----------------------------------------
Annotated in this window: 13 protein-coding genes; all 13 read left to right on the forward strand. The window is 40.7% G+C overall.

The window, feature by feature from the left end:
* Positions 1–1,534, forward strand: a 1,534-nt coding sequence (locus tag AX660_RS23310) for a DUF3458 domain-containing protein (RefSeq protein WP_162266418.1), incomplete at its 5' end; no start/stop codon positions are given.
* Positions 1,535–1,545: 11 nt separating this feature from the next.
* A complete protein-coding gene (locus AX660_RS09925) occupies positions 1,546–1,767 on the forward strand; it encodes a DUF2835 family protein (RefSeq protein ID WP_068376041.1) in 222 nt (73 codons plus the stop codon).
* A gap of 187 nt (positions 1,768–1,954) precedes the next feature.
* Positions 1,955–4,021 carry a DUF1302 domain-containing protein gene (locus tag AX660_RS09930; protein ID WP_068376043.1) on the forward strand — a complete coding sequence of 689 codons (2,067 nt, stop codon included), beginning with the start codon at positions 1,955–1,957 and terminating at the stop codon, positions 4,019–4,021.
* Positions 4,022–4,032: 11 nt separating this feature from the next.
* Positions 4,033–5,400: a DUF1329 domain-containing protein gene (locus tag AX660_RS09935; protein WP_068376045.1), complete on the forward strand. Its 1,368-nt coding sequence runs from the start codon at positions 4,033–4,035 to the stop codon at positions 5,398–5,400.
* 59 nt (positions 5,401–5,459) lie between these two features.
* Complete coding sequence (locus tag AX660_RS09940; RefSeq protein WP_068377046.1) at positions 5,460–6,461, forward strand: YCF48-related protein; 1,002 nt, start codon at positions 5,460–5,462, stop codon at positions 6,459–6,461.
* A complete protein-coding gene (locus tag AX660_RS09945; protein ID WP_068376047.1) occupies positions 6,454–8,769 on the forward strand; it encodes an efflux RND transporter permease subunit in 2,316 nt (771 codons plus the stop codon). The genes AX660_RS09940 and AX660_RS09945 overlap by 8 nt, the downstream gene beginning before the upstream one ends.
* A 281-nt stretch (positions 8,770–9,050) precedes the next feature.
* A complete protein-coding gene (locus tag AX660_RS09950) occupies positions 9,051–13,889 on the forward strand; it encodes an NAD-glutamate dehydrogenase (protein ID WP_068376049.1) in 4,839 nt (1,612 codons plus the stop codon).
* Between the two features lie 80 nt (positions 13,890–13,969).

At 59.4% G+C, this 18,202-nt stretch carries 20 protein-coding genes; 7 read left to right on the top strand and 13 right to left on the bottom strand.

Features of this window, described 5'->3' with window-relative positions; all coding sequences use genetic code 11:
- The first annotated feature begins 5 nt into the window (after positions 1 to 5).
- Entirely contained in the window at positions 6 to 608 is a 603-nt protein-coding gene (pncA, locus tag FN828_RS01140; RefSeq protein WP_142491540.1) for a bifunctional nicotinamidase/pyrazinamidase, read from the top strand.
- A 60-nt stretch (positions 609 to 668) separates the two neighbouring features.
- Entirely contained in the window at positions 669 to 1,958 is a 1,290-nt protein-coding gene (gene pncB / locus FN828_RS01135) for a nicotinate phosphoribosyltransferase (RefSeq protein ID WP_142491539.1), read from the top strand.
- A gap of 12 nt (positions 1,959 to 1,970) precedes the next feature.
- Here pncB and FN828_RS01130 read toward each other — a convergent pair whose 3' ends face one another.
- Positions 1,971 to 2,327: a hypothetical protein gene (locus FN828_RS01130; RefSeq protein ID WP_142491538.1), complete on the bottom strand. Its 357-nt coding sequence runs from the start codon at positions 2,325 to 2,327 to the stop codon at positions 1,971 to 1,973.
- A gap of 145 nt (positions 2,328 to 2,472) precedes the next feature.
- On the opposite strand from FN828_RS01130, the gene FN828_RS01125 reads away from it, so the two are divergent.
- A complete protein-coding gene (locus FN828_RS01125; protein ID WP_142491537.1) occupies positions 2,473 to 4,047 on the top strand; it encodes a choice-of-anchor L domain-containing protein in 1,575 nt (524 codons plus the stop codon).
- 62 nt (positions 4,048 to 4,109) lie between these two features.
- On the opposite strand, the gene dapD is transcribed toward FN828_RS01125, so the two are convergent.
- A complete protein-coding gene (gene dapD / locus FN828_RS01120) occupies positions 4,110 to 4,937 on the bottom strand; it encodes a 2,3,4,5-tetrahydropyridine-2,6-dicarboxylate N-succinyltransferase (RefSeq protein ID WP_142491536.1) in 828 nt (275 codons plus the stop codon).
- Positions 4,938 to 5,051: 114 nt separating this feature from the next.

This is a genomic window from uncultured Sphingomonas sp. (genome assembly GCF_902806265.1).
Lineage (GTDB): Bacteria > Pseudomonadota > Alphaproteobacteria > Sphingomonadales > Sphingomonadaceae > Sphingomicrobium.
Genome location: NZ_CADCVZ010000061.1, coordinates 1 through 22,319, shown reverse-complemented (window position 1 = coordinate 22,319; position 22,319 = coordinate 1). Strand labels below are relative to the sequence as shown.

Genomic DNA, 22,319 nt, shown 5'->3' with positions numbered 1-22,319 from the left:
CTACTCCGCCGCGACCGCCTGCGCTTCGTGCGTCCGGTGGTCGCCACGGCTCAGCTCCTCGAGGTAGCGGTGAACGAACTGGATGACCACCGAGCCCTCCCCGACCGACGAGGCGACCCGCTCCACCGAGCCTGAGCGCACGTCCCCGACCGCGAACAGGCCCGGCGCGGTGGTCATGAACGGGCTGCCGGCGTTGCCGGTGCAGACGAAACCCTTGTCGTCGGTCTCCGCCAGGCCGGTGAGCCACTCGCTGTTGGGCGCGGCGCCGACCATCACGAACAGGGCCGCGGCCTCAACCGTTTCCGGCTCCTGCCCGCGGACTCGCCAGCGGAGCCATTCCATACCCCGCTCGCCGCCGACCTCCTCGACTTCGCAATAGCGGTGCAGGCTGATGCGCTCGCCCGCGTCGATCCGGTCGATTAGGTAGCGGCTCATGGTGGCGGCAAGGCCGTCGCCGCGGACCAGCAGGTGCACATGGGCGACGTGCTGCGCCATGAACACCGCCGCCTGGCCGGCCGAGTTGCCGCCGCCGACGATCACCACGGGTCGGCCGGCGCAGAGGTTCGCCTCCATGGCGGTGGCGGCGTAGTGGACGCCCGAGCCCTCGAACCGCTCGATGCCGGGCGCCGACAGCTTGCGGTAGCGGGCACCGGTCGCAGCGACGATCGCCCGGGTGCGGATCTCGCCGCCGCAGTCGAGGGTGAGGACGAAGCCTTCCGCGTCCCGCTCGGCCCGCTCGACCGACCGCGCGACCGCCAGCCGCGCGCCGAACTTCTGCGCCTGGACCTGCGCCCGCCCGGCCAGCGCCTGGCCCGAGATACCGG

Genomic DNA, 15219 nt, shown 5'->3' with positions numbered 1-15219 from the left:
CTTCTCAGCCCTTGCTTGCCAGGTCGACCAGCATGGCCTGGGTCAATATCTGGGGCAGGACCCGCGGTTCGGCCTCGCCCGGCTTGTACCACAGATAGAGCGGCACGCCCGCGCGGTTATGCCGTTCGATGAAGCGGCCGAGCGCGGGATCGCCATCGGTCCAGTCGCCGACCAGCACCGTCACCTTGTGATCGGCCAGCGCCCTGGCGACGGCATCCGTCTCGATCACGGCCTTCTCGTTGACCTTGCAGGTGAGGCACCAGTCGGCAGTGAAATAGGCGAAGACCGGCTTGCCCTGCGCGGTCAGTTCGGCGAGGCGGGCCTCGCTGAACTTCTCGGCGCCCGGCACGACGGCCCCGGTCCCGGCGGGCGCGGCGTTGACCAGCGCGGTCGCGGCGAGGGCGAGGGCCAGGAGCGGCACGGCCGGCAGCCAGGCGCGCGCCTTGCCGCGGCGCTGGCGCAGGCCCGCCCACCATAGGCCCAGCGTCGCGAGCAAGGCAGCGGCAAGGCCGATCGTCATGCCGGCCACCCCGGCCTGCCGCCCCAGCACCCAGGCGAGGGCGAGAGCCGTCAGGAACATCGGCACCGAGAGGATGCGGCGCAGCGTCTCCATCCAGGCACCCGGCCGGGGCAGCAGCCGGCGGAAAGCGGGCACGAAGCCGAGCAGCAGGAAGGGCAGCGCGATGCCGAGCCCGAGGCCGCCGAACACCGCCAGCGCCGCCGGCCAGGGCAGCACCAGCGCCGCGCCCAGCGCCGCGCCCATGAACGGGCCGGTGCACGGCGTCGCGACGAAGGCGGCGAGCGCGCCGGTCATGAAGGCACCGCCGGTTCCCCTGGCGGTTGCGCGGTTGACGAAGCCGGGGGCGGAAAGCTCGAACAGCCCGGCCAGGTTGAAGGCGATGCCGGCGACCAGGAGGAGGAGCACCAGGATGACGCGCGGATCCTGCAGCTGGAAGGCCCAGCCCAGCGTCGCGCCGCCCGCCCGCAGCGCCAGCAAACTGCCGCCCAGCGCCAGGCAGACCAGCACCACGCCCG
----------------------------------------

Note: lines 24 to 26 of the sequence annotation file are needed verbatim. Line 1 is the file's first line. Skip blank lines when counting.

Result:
- Positions 1,971 to 2,327: a hypothetical protein gene (locus FN828_RS01130; RefSeq protein ID WP_142491538.1), complete on the bottom strand. Its 357-nt coding sequence runs from the start codon at positions 2,325 to 2,327 to the stop codon at positions 1,971 to 1,973.
- A gap of 145 nt (positions 2,328 to 2,472) precedes the next feature.
- On the opposite strand from FN828_RS01130, the gene FN828_RS01125 reads away from it, so the two are divergent.